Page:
Feds: Project Manager Stole $2.7M


A former project manager with one of the largest construction companies in Indiana has been accused of bilking the business out of $2.7 million, according to authorities.

Troy L. Sissom, 52, who was once in charge of projects for the F.A. Wilhelm Construction Company (Indianapolis), was charged Sept. 22 with mail fraud and making a false tax return, according to United States Attorney for the Southern District of Indiana Josh J. Minkler.

He could face 20 years in prison if convicted, in addition to restitution and unpaid tax liability, according to authorities. Authorities said Sissom has pleaded guilty to the charges.

12 Years of Fraud

Prosecutors say that between 2003 and 2015, Sissom, who was responsible for creating estimates, financial oversight and approving material purchases for his projects, created false invoices in the name of a bogus company he created, LTEE Source.

Sissom would submit the invoices, purportedly for building materials for his projects, to WCC’s accounting department and checks would be mailed to a UPS mailbox that Sissom controlled, prosecutors alleged.

He would deposit the money to an account created under the name LTEE Source and use it for personal purposes, authorities claim.

Not only did he cheat WCC out of nearly $2.7 million, but the tax loss to the Internal Revenue Service was over $381,000, prosecutors said.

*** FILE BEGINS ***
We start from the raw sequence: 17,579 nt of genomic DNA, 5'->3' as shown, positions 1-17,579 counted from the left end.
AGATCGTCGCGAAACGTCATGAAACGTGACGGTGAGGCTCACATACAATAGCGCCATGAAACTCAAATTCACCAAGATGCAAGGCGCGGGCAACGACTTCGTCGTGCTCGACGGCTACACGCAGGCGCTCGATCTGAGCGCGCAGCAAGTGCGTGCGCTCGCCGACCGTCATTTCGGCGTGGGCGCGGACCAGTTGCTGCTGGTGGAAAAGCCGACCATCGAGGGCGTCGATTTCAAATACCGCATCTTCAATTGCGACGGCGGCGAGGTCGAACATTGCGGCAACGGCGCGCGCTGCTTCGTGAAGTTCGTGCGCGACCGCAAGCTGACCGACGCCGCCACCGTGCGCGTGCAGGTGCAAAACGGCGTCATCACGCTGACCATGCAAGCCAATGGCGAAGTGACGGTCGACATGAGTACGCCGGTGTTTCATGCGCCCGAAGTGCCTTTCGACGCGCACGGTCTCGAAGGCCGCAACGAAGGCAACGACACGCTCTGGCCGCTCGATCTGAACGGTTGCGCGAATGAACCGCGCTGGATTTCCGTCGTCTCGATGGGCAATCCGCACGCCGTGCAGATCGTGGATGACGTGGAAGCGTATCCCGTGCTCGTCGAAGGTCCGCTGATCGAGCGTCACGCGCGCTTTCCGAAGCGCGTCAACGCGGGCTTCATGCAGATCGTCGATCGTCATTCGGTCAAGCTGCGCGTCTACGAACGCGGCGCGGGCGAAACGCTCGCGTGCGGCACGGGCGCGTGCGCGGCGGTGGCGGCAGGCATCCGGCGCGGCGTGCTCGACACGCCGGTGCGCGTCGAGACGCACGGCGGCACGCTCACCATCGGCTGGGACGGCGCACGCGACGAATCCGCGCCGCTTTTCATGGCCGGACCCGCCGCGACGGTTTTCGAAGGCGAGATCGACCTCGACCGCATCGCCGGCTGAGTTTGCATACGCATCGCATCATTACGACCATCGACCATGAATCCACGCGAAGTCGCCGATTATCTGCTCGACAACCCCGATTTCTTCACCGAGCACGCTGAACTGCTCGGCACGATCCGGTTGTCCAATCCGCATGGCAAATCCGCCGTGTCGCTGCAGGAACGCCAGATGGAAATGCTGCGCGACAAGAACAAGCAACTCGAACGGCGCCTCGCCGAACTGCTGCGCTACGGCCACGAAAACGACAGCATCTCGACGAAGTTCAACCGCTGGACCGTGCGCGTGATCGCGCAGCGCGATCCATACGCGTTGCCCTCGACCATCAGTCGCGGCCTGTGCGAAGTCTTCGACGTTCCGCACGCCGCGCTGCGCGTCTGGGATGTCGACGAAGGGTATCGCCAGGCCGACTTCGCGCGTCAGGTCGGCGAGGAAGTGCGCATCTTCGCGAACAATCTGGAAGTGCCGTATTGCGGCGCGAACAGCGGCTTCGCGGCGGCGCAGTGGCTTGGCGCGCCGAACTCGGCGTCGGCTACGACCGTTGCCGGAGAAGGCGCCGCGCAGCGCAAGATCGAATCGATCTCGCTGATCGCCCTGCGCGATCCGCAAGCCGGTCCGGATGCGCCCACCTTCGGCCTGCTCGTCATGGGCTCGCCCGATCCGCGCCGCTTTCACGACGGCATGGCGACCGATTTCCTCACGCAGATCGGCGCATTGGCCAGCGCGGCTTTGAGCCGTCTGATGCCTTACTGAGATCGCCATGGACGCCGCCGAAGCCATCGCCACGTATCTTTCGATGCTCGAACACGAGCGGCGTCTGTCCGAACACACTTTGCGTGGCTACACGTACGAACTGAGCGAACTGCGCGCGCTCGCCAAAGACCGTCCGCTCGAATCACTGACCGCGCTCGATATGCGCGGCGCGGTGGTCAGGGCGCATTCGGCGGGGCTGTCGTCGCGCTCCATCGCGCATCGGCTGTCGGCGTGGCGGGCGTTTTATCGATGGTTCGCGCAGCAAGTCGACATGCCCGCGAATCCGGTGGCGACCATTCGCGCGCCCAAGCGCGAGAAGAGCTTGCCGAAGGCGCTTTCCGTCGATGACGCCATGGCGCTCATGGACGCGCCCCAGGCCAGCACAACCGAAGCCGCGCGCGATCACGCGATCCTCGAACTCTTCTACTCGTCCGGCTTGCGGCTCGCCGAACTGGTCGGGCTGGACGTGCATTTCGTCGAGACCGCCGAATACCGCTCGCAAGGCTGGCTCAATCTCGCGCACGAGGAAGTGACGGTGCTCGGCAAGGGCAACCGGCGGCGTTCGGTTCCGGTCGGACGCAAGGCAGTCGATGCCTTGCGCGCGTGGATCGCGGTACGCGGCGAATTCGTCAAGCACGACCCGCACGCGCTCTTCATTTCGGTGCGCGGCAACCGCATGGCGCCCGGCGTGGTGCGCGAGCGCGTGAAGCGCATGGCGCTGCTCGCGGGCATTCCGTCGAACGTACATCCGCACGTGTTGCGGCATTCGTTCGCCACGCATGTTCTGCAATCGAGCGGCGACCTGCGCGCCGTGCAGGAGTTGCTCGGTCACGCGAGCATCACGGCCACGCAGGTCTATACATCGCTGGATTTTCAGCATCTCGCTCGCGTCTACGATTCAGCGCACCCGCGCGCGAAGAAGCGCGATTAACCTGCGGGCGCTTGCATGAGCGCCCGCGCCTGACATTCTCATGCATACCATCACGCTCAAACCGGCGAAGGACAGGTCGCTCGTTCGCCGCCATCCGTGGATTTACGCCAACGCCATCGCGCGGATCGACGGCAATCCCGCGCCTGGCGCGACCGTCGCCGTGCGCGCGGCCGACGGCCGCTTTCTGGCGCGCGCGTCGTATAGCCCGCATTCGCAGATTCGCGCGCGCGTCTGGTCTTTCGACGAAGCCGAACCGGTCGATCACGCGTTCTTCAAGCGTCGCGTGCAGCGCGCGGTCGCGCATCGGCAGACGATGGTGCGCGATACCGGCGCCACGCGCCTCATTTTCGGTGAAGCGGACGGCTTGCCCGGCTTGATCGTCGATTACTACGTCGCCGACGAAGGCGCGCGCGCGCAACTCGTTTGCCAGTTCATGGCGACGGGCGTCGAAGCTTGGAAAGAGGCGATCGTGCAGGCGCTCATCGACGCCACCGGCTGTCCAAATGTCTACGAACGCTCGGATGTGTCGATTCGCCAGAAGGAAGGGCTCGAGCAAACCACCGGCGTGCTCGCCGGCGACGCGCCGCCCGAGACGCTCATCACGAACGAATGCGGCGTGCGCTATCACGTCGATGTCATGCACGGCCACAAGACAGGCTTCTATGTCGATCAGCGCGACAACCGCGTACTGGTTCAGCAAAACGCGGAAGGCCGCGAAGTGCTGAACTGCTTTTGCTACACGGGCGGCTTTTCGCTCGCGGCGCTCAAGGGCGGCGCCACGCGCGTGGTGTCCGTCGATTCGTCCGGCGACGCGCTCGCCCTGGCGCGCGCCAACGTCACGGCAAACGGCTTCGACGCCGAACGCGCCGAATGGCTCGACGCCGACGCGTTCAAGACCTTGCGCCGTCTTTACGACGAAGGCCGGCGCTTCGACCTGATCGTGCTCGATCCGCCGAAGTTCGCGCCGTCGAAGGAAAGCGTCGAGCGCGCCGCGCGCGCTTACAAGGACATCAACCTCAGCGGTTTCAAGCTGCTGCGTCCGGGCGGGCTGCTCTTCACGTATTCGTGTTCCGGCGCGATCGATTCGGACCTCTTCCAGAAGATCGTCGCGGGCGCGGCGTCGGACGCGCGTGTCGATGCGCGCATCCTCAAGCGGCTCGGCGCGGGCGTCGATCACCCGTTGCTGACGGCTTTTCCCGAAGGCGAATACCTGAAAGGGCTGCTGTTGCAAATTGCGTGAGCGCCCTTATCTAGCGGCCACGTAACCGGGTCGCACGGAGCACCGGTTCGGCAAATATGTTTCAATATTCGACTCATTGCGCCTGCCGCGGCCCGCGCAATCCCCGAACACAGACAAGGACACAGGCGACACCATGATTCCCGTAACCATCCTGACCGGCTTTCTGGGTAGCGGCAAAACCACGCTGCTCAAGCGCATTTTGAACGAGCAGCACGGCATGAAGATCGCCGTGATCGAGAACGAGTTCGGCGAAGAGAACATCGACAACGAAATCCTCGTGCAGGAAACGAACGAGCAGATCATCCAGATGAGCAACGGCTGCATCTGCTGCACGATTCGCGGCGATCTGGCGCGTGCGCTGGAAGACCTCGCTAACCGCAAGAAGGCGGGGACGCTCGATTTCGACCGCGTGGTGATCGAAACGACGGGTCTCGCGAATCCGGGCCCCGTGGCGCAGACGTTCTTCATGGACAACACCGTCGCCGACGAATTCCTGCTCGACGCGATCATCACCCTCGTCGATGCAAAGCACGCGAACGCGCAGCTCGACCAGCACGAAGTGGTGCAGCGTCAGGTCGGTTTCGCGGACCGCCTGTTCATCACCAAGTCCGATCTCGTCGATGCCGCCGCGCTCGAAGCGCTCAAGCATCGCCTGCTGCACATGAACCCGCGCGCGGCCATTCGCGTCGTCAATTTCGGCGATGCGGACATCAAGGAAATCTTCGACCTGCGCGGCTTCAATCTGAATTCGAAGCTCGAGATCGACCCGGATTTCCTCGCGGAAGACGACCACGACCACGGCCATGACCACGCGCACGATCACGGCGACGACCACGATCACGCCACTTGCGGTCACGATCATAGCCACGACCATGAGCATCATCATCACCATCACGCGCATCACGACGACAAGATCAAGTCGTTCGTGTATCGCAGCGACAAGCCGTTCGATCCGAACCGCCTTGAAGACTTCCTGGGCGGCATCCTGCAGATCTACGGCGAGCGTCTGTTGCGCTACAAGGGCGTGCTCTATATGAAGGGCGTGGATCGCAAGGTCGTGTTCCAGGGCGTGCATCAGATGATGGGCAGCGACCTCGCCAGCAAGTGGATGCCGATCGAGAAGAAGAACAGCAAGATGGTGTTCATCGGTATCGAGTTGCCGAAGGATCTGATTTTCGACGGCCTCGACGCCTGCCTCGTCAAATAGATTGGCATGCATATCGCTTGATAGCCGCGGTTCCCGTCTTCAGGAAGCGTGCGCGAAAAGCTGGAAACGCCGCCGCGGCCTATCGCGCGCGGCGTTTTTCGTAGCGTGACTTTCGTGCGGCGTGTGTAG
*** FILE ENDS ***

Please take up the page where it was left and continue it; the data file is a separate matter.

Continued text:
“Internal theft costs all consumers through higher prices on goods and services,” said Minkler. “Fraud, tax evasion, and other white collar crimes, are offenses which ultimately take money out of the pockets of hard working Hoosiers and such crimes will be aggressively prosecuted by this office.”

About the Company

WCC describes itself as “one of the largest employers of building construction labor in the Midwest,” on its website. For over 90 years, the general contractor, construction manager and design-builder has worked a number of high profile projects, including a new library at the University of Indiana.

The firm did not immediately respond to request for comment Wednesday (Sept. 28).

The case was investigated by the Internal Revenue Service-Criminal Investigation and the United States Postal Inspection Service.


Tagged categories: Business management; Construction; Criminal acts; Ethics; Fraud; General contractors; Good Technical Practice; North America; Project Management

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